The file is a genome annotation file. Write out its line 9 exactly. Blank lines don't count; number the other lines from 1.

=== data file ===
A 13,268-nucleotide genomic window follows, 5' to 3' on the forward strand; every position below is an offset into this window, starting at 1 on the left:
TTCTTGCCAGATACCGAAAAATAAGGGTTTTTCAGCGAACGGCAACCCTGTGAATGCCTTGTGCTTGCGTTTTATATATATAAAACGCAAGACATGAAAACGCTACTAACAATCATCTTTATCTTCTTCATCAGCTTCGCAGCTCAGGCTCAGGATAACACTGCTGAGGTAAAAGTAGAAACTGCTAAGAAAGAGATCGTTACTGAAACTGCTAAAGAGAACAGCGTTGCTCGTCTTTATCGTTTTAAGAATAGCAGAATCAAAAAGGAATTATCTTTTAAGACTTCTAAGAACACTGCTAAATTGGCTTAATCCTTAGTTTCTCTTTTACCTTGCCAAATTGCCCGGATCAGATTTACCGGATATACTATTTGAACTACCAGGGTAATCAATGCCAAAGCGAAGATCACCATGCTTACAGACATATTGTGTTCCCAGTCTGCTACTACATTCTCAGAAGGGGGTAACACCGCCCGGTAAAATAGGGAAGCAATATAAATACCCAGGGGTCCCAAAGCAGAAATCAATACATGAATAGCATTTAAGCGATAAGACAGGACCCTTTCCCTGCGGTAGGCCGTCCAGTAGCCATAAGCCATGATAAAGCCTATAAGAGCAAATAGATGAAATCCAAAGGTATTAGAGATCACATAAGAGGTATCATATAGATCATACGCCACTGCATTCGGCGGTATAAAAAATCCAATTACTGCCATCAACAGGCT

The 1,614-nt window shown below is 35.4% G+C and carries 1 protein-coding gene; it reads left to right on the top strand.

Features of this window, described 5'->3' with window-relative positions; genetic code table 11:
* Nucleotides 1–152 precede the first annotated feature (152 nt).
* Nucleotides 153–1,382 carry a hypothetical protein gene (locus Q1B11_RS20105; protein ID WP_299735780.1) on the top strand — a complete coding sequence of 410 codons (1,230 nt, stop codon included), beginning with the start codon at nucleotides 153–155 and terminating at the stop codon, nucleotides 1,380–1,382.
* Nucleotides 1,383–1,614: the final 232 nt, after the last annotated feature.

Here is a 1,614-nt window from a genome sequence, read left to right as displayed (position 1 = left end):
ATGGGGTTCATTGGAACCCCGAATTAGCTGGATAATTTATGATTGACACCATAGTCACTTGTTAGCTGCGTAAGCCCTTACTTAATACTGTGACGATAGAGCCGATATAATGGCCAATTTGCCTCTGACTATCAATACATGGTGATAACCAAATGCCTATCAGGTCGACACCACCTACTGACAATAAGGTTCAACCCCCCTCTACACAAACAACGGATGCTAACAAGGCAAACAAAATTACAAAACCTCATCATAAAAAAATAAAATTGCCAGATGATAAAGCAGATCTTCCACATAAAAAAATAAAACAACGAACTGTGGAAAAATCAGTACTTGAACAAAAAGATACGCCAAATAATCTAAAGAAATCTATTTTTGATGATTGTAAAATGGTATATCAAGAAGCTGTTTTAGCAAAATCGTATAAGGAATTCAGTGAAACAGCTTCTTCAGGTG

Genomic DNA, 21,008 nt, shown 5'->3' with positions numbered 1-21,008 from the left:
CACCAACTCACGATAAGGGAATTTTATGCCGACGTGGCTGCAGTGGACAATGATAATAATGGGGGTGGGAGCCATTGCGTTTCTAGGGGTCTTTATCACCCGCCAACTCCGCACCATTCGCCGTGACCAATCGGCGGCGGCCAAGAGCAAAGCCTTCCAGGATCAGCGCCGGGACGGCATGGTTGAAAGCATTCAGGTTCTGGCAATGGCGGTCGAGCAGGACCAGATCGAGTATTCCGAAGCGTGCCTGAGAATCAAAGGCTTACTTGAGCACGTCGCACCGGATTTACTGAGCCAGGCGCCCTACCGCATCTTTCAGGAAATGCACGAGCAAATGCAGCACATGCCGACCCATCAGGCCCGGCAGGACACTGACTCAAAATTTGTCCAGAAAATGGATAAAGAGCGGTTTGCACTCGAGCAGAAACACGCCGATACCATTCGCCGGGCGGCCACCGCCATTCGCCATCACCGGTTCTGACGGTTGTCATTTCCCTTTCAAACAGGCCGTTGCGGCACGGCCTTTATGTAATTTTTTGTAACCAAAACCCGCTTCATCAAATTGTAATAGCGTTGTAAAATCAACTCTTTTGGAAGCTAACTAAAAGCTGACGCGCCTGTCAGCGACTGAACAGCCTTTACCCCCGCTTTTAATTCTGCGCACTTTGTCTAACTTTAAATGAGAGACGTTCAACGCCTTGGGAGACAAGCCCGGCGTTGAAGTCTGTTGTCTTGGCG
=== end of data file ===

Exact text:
ATGGGGTTCATTGGAACCCCGAATTAGCTGGATAATTTATGATTGACACCATAGTCACTTGTTAGCTGCGTAAGCCCTTACTTAATACTGTGACGATAGAGCCGATATAATGGCCAATTTGCCTCTGACTATCAATACATGGTGATAACCAAATGCCTATCAGGTCGACACCACCTACTGACAATAAGGTTCAACCCCCCTCTACACAAACAACGGATGCTAACAAGGCAAACAAAATTACAAAACCTCATCATAAAAAAATAAAATTGCCAGATGATAAAGCAGATCTTCCACATAAAAAAATAAAACAACGAACTGTGGAAAAATCAGTACTTGAACAAAAAGATACGCCAAATAATCTAAAGAAATCTATTTTTGATGATTGTAAAATGGTATATCAAGAAGCTGTTTTAGCAAAATCGTATAAGGAATTCAGTGAAACAGCTTCTTCAGGTG